I believe in redemption. I believe that things used up or broken; things abandoned by others or that seem worthless, can be redeemed through creativity and love to become even more than they were before.
I love having unexpected guests and nothing in the refrigerator but leftover odds and ends. I throw this in with that, sauté, grate, chop and…before you know it, a feast appears! Or that wool sweater I accidentally washed on hot; my soft snuggly sweater is now a soft snuggly throw pillow. Redemption. I see it all around me.
I believe in redemption because it was modeled to me by my mother and grandmothers. Stale bread? No problem; bread pudding. Worn out t-shirts? Great rags. But my fascination for redemption grew beyond simply pinching pennies or even the mandate to “reduce, recycle, re-use”. The idea that something ready to be thrown away could be transformed into not just something useful – but something truly beautiful – captivated and excited my very soul.
And never more so than in my adopted home of Kyiv, Ukraine where “redemption” is translated “vee-ku-plenya”…literally “to buy back”. When I moved here in 1998 life in Ukraine didn’t have many bells and whistles. Simple things like wrapping paper and greeting cards were limited – in number as well as style. So, since Ukrainians are amazingly talented, my new girlfriends and I simply made our own cards. Hours of cutting and drawing, arranging and gluing, adding shiny scraps and bits resulted in beautiful, one-of-a-kind cards that you couldn’t buy in any store! Sure some were a little rough around the edges – but that was what made them so great. Brave little cards, rising like paper Phoenixes from the ashes of what many would have simply thrown away, to become not just cards, but works of art – much like the girls who made them. I think of Ira who married Tolik straight out of prison, now with their own home and two beautiful children. Or Zoya, whose father taught her to pickpocket when she was only 10, who has now finished college after volunteering many hours in a shelter for kids trapped in lives much like the one she escaped. And on and on….I believe in redemption because I have seen it in the lives around me.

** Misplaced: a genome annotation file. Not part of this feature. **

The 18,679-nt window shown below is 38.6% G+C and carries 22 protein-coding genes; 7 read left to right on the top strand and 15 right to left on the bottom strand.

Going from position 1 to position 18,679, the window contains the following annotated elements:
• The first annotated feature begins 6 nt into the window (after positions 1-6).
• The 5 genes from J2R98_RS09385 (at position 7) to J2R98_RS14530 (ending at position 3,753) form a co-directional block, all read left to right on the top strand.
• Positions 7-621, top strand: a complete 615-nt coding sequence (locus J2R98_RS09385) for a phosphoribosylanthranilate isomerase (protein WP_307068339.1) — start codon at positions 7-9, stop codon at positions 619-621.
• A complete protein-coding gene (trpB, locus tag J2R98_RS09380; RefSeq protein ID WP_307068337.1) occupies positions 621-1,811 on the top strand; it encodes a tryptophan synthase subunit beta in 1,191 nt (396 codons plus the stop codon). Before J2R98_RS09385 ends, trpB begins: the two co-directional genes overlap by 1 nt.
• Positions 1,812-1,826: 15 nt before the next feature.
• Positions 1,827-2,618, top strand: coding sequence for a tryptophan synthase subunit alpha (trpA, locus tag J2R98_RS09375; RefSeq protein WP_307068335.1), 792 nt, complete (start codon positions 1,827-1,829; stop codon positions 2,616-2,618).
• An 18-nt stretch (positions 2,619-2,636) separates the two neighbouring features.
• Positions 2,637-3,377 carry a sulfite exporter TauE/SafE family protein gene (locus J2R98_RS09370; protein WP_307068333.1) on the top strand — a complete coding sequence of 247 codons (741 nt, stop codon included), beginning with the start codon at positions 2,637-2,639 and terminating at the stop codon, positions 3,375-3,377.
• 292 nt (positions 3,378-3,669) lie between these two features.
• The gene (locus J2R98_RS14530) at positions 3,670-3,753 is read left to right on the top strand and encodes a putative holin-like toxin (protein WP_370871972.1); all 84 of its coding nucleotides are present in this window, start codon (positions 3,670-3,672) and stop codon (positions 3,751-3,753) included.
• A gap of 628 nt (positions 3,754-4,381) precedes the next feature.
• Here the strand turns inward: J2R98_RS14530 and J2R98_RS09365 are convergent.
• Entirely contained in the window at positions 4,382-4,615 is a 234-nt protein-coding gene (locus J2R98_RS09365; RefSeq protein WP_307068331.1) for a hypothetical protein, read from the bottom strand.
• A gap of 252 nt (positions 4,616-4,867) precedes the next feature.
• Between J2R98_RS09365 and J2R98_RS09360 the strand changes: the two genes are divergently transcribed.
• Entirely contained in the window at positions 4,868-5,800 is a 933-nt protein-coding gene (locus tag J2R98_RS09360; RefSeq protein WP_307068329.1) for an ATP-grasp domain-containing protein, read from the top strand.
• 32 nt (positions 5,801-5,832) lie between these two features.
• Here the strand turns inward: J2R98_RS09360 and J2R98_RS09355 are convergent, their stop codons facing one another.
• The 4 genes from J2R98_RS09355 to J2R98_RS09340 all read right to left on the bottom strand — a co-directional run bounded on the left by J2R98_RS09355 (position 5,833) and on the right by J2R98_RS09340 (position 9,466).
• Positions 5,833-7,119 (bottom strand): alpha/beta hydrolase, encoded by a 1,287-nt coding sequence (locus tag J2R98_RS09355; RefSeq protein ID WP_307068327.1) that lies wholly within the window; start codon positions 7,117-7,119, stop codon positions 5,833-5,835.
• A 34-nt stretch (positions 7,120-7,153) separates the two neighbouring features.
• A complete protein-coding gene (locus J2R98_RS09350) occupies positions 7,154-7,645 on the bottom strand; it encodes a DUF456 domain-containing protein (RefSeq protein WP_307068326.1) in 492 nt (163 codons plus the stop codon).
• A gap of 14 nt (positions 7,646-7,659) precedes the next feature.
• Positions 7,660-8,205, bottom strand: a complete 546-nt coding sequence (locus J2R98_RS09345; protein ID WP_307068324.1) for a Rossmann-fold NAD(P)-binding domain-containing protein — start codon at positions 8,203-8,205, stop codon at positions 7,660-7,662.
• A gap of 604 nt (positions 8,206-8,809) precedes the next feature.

The magic of redemption comes when someone looks with new eyes upon that which appears to have lost its value. Instead of nothingness, they see potential and by their very choosing an act of re-creation takes place and transforms that which was lost into something found; something that can then can be formed and molded into a new creation. I believe it when God says that we are His “Masterpiece”, in the Greek His “poema”; literally His “work of art”. I believe it because when I was without value God chose me and with love “bought me back”, making me into more than I ever thought possible.
I believe in redemption because I have been redeemed.